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I have a question about clearcase, someone helped me on some issue in clearcase, he used a command as follow: echo " " > xxx.log and

cleartool co -nc filename 

what does this mean?

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3 Answers 3

up vote 0 down vote accepted

When you have a file which is "checkedout but removed", as described in ct ls:

The element was checked out in this view, but the view-private file was subsequently removed.
You may have deleted the file.

A solution to restore that file is to checkout it again, but if you do that directly, ClearCase would complain about being unable to access said file (because it isn't physically there anymore).

Hence the:

 echo " " > afile

You need to have some content in that file in order to make a cleartool command on it.
So even if its content is a bogus one, it at least allows you to proceed.

Then, you can checkout it again (-nc means without comment, but it also means "takes the previous comments used on the current checked out version)

 cleartool checkout -nc afile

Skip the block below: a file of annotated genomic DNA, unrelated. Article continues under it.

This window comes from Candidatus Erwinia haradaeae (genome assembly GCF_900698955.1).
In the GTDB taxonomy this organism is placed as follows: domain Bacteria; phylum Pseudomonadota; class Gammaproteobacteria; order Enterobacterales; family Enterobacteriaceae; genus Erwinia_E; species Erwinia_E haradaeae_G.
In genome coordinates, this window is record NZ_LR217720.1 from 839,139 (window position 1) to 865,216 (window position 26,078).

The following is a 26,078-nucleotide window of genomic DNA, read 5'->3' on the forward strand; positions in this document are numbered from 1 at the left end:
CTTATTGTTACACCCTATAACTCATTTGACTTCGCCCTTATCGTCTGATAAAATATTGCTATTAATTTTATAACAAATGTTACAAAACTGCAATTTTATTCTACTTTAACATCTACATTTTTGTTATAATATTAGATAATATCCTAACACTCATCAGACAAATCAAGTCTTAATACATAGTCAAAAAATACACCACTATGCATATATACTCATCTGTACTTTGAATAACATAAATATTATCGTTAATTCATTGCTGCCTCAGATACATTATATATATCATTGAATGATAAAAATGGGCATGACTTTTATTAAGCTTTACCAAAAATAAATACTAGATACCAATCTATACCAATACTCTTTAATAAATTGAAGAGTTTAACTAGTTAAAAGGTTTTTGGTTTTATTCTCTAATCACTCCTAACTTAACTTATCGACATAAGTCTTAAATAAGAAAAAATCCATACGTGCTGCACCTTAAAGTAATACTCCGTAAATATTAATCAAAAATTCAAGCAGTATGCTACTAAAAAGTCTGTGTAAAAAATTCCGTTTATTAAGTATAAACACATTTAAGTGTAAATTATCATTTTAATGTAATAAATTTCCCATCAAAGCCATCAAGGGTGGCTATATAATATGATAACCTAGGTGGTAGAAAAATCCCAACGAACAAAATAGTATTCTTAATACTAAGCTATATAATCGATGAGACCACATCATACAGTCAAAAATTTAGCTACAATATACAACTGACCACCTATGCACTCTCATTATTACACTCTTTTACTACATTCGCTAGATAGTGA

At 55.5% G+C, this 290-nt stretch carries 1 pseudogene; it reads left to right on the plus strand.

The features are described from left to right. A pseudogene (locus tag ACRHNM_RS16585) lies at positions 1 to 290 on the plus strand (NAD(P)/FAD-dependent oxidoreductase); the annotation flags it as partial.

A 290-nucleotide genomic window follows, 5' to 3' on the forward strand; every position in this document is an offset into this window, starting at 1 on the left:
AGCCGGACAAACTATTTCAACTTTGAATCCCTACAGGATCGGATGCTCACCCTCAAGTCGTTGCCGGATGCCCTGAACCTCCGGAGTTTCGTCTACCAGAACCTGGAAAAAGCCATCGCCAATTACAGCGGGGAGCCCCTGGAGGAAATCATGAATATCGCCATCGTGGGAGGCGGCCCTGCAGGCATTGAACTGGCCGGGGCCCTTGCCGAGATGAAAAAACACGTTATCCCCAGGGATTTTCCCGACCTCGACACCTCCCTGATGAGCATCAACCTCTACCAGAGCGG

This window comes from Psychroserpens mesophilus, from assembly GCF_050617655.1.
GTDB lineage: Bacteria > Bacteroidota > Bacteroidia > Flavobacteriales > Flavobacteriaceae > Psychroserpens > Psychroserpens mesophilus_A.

Another way to restore it is to uncheckout the file:

 cleartool unco afile

That will also restore its content.

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The first command writes a space to xxx.log; echo is a shell command and has nothing to do with clearcase. The second command checks out filename without comments. These two commands seem to be pretty unrelated, unless there something else you haven't told us.

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the problem is that, I have a file which is checkedout but removed,so we used these commands to remove that file. –  user707549 Sep 15 '11 at 8:09

Just a tip: 'echo' might to used to clear xxx.log file.

co - stands for check out filename, nc - stands for no comments

Might be helpful: http://www.yolinux.com/TUTORIALS/ClearcaseCommands.html

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